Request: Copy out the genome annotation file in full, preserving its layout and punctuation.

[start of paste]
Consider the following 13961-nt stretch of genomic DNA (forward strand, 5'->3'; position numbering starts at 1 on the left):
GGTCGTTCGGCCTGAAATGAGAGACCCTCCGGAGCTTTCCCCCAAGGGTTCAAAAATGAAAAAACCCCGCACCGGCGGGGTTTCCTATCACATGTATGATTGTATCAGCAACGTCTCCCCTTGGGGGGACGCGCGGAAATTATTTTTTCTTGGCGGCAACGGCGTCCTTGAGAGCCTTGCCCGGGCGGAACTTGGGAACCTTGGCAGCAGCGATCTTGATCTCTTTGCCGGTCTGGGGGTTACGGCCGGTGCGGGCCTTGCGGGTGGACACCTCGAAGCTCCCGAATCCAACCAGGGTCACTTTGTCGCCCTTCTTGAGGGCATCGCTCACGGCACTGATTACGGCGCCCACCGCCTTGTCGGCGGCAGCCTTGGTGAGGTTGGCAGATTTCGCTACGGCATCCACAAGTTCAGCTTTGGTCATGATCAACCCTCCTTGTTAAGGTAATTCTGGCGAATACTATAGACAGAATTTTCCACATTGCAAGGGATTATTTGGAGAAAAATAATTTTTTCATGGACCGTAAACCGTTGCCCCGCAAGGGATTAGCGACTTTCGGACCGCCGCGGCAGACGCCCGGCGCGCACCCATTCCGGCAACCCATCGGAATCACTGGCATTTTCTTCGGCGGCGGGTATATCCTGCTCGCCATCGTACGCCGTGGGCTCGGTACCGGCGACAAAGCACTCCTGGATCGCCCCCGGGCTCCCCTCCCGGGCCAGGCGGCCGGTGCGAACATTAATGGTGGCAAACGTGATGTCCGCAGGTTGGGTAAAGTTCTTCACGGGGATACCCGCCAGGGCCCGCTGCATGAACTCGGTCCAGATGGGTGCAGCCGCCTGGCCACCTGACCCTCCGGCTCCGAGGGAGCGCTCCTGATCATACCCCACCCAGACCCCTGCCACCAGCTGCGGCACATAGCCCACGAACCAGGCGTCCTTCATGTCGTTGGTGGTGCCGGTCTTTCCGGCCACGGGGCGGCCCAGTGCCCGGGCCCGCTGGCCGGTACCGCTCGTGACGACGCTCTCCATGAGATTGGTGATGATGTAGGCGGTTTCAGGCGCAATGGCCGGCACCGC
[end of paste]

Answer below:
Consider the following 13961-nt stretch of genomic DNA (forward strand, 5'->3'; position numbering starts at 1 on the left):
GGTCGTTCGGCCTGAAATGAGAGACCCTCCGGAGCTTTCCCCCAAGGGTTCAAAAATGAAAAAACCCCGCACCGGCGGGGTTTCCTATCACATGTATGATTGTATCAGCAACGTCTCCCCTTGGGGGGACGCGCGGAAATTATTTTTTCTTGGCGGCAACGGCGTCCTTGAGAGCCTTGCCCGGGCGGAACTTGGGAACCTTGGCAGCAGCGATCTTGATCTCTTTGCCGGTCTGGGGGTTACGGCCGGTGCGGGCCTTGCGGGTGGACACCTCGAAGCTCCCGAATCCAACCAGGGTCACTTTGTCGCCCTTCTTGAGGGCATCGCTCACGGCACTGATTACGGCGCCCACCGCCTTGTCGGCGGCAGCCTTGGTGAGGTTGGCAGATTTCGCTACGGCATCCACAAGTTCAGCTTTGGTCATGATCAACCCTCCTTGTTAAGGTAATTCTGGCGAATACTATAGACAGAATTTTCCACATTGCAAGGGATTATTTGGAGAAAAATAATTTTTTCATGGACCGTAAACCGTTGCCCCGCAAGGGATTAGCGACTTTCGGACCGCCGCGGCAGACGCCCGGCGCGCACCCATTCCGGCAACCCATCGGAATCACTGGCATTTTCTTCGGCGGCGGGTATATCCTGCTCGCCATCGTACGCCGTGGGCTCGGTACCGGCGACAAAGCACTCCTGGATCGCCCCCGGGCTCCCCTCCCGGGCCAGGCGGCCGGTGCGAACATTAATGGTGGCAAACGTGATGTCCGCAGGTTGGGTAAAGTTCTTCACGGGGATACCCGCCAGGGCCCGCTGCATGAACTCGGTCCAGATGGGTGCAGCCGCCTGGCCACCTGACCCTCCGGCTCCGAGGGAGCGCTCCTGATCATACCCCACCCAGACCCCTGCCACCAGCTGCGGCACATAGCCCACGAACCAGGCGTCCTTCATGTCGTTGGTGGTGCCGGTCTTTCCGGCCACGGGGCGGCCCAGTGCCCGGGCCCGCTGGCCGGTACCGCTCGTGACGACGCTCTCCATGAGATTGGTGATGATGTAGGCGGTTTCAGGCGCAATGGCCGGCACCGC